Content Continua

  • skill contextualization- balance between predetermined curriculum and teachable moments
  • text genres- self-explanatory (including “new literacies”)
  • text difficulty- teachers must ensure excellent diagnostic decisions and ensure access to age-appropriate texts
  • response to literature- reader-driven vs. text-driven, conventional vs. personal interpretations; balancing tension between connecting the past and preparing for the future
  • subject-matter emphasis- assure a steady source of knowledge, find contexts in which literacy strategies can be applies, ensure integrity of disciplinary knowledge as a goal
  • balance within the language arts- oral, reading, and writing are mutually synergistic
  • balance within reading instruction- code vs. meaning

Four strategies for phonics: sequential decoding, analogy, contextual analysis, sight word recognition

An ecologically balanced curriculum consists of comprehension, composition, literary aspects, and language conventions (grammar, syntax, etc.)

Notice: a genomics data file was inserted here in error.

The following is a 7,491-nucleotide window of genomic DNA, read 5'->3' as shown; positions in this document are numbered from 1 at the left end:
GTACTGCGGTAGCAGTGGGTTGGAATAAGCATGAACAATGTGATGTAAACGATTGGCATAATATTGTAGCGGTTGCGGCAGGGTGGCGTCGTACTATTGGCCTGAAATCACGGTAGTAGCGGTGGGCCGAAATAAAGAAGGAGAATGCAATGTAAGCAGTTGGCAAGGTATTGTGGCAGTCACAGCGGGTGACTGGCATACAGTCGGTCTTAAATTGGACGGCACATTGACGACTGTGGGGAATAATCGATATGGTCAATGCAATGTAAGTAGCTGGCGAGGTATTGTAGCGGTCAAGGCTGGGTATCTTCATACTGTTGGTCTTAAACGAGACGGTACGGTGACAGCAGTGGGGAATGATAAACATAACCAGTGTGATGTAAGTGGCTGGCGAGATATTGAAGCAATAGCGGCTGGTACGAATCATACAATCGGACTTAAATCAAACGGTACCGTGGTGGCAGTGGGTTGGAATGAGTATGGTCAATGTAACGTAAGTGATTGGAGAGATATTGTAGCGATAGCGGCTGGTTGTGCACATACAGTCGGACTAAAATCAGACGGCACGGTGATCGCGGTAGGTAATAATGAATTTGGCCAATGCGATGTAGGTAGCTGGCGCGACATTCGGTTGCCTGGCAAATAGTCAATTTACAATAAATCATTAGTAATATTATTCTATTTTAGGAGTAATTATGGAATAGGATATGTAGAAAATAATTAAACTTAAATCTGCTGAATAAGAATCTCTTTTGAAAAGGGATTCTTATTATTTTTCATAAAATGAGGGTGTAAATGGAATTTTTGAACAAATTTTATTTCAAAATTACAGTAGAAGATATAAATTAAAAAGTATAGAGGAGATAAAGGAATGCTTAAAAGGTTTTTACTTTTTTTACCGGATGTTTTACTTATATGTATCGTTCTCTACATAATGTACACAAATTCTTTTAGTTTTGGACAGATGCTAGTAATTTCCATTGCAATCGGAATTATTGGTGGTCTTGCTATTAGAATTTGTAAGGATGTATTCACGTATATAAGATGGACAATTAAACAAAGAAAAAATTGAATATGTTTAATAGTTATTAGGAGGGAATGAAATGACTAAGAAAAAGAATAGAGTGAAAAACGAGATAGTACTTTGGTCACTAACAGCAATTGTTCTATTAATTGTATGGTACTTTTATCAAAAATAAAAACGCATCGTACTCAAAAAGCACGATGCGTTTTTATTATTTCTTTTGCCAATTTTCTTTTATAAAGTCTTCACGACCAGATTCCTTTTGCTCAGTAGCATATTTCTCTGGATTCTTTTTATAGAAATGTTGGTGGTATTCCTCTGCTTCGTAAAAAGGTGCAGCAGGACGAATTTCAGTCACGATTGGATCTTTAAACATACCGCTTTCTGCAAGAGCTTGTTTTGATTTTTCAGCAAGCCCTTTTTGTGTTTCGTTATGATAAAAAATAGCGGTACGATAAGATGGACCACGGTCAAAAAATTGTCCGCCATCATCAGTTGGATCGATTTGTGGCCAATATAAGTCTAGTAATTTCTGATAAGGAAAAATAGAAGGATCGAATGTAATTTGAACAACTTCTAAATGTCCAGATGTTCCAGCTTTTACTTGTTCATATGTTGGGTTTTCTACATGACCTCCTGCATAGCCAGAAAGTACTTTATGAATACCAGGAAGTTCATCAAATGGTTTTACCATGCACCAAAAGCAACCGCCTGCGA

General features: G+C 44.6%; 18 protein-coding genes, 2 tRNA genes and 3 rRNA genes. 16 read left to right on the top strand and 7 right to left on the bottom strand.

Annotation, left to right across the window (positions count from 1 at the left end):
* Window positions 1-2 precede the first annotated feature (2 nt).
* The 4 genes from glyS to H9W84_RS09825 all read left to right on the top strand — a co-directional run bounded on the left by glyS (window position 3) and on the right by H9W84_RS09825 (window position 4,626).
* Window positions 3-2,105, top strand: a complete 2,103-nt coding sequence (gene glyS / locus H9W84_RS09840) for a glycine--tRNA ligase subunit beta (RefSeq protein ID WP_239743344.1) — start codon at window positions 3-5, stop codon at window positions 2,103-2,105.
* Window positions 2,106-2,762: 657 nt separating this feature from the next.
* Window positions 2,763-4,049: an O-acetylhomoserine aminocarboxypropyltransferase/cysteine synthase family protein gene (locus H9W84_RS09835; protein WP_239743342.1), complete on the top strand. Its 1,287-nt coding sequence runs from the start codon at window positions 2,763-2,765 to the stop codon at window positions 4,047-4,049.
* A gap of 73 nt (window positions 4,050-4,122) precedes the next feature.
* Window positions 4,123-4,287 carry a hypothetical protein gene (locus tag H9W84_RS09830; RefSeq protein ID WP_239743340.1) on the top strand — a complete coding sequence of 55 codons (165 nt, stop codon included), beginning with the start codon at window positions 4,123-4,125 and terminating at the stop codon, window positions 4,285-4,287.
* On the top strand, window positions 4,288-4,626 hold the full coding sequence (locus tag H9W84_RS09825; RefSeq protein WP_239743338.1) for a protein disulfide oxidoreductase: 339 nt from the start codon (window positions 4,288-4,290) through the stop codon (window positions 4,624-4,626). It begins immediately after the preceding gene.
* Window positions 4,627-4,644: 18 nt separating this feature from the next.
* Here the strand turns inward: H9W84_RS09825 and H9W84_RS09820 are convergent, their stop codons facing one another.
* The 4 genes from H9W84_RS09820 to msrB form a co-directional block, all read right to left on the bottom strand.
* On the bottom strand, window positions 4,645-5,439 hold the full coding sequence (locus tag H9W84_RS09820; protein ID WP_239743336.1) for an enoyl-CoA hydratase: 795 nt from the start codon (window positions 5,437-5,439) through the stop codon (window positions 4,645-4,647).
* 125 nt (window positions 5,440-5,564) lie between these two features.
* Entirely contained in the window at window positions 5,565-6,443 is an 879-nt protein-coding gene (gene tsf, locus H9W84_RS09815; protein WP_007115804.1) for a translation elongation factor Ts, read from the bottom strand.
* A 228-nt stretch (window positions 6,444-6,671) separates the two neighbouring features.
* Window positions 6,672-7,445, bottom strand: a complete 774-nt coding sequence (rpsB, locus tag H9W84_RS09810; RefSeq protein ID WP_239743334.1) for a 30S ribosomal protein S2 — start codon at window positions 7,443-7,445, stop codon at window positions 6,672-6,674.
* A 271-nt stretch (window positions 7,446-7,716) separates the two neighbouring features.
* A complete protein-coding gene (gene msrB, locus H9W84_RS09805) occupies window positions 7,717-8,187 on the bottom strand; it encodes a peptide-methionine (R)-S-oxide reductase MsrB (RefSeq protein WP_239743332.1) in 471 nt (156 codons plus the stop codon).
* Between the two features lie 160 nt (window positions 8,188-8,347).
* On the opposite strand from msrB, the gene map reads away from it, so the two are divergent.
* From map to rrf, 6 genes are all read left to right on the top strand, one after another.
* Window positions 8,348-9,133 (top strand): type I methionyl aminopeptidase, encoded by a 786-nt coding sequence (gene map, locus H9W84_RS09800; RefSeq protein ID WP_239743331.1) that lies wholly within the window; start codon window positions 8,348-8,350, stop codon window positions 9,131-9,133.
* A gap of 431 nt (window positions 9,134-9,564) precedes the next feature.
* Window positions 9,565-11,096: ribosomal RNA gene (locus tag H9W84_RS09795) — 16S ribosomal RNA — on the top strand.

Reflections on “Evidenced-Based Best Practices in Comprehensive Literacy Instruction” (Best practices in literacy instruction, chapter 1)

I am currently reading off of my Kindle and cannot include page numbers in my references. The following reflections are from Chapter 1 of Best practices in literacy by Mandel-Morrow and Gambrell (2011).

Middle income neighborhoods: 13 books/child. Low-income neighborhoods: 1 age-appropriate book/300 children. No wonder there is such a gap in reading achievement between poorer and richer families!
When a student demonstrates a lack of a certain ability, his/her opportunities to learn (or lack thereof) should be considered before assuming an inability to learn.

Response to Intervention (RTI) = “a federally funded program designed to integrate assessment and intervention within a multilevel prevention system to maximize student achievement”

Race to the Top (R2T) = “a federally funded initiative that provides competitive grants to encourage and reward States that develop educational plans and emphasize…”

  • creating conditions for innovation and reform
  • achieving significant improvement in student outcomes
  • making substantial gains in student achievement (what’s the difference between this one and the previous one?)
  • closing achievement gaps
  • improving HS graduation rates
  • ensuring student prep for success in college and careers